Ancestrally, all animals fed in water - a dense, viscous medium. In some cases, the methods they employed transferred onto land easily. Others could only occur underwater.
Suspension feeding: The filtration of particulate matter or very small prey from the water. This is the topic of an upcoming lecture.
Appendicular feeding: Ancestrally arthropods and their kin captured prey with their limbs and stuffed it into their mouths. Although the tagmosis of arthropod groups and the homology of these limbs differs, all retain this basic pattern in that their paired mouthparts are modified limbs.
In a variation of this, nektonic cephalopods grapple onto their prey with their arms (lined with hooks or suckers) then dismember it with their mouths.
- Gnathobase feeding in horseshoe crabs and trilobites
- Use of dedicated limbs such as the chelicerae of chelicerates.
The feeding apparatus of the ancestral gnathostome relied on the scissor-like action of the upper and lower jaws to bite and hold prey. However, swimming up to a prey item in the water and taking it into the mouth is difficult because the streamlining of currents around the predator's head tends to sweep prey away from its mouth. Ways around this problem include:
- Suction feeding: Most nektonic engulf prey by sucking both it and the water around it into their mouth and pharynx, then expelling the water and swallowing or processing the prey. This process requires that:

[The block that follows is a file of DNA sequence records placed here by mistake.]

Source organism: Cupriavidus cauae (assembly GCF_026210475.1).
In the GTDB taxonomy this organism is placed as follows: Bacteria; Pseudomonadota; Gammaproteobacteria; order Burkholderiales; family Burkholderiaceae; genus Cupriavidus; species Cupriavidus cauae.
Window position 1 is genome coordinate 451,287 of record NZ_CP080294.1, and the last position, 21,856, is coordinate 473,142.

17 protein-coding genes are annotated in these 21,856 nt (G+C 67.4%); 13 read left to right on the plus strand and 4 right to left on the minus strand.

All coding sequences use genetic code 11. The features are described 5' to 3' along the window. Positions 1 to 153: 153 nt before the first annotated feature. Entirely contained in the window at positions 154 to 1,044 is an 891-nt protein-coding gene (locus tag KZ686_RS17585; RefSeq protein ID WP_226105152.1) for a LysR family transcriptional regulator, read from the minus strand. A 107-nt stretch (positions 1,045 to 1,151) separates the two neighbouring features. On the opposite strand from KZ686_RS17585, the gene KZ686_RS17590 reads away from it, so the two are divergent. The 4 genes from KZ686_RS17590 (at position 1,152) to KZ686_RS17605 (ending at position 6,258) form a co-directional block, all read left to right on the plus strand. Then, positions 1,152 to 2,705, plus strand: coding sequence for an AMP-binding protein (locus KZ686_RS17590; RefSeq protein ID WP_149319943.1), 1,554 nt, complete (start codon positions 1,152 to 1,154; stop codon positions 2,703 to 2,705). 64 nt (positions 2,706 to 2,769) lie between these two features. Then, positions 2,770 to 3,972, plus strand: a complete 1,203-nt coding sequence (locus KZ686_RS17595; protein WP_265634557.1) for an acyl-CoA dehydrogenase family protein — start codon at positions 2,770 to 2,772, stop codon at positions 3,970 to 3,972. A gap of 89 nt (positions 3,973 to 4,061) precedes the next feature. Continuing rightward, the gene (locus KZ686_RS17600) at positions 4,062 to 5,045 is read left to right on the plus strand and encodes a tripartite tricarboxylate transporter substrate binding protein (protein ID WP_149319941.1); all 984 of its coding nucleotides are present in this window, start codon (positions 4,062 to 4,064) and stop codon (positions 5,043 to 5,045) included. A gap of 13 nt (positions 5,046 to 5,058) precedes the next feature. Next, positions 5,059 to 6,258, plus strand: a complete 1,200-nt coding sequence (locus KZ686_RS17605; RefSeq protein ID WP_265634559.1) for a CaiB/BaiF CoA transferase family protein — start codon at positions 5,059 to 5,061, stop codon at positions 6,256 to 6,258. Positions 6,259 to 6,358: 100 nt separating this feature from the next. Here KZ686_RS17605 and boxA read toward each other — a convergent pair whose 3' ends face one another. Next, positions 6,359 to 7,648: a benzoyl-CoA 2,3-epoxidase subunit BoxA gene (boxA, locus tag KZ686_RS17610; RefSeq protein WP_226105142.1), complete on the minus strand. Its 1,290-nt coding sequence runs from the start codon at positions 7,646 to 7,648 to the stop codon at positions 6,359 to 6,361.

- the aperture of the mouth be restricted to enable incurrent water to reach a higher velocity. (Remember the significance of aperture restriction in recoil locomotion.) Of course, the prey must still fit in.
- it be possible rapidly to increase the volume of the pharynx, to suck the water in.
NOTE: Many suction feeders have teeth. These are to hold the prey in place after it has been sucked in. In some, the jaws hold prey while tongue or phayrngeal teeth disassemble it.
- In ray-finned fish, the pharynx is expanded by the rapid abduction of the gill covers and opening of the jaws. The shape of the mouth is modified by the movement of two pairs of hinged bones.
- In other aquatic gnathostomes, including lungfish and aquatic tetrapods, the pharynx is usually expanded by the rapid depression of the hyoid skeleton, which supports the throat and tongue.
- Use of a long rostrum: Prey can be attacked using a long snout that is swept rapidly back and forth. Variations include:
- Elongate jaws lined with uniform teeth, in which prey is grasped. (E.G.: gar.)
- A long snout with which prey is disabled before being picked up in the jaws. (E.G.: sailfish.)
Biting: In some circumstances, creatures get away with using the ancestral scissor-like bite.
- Carnivory: If your prey is big enough to have sufficient inertia that it will not just float away when you try to bite it, and you have sufficiently sharp teeth and powerful jaw muscles, then taking bites out of your prey without engulfing it is an option. (E.G.: cookie-cutter shark. See also the wounds it inflicts.)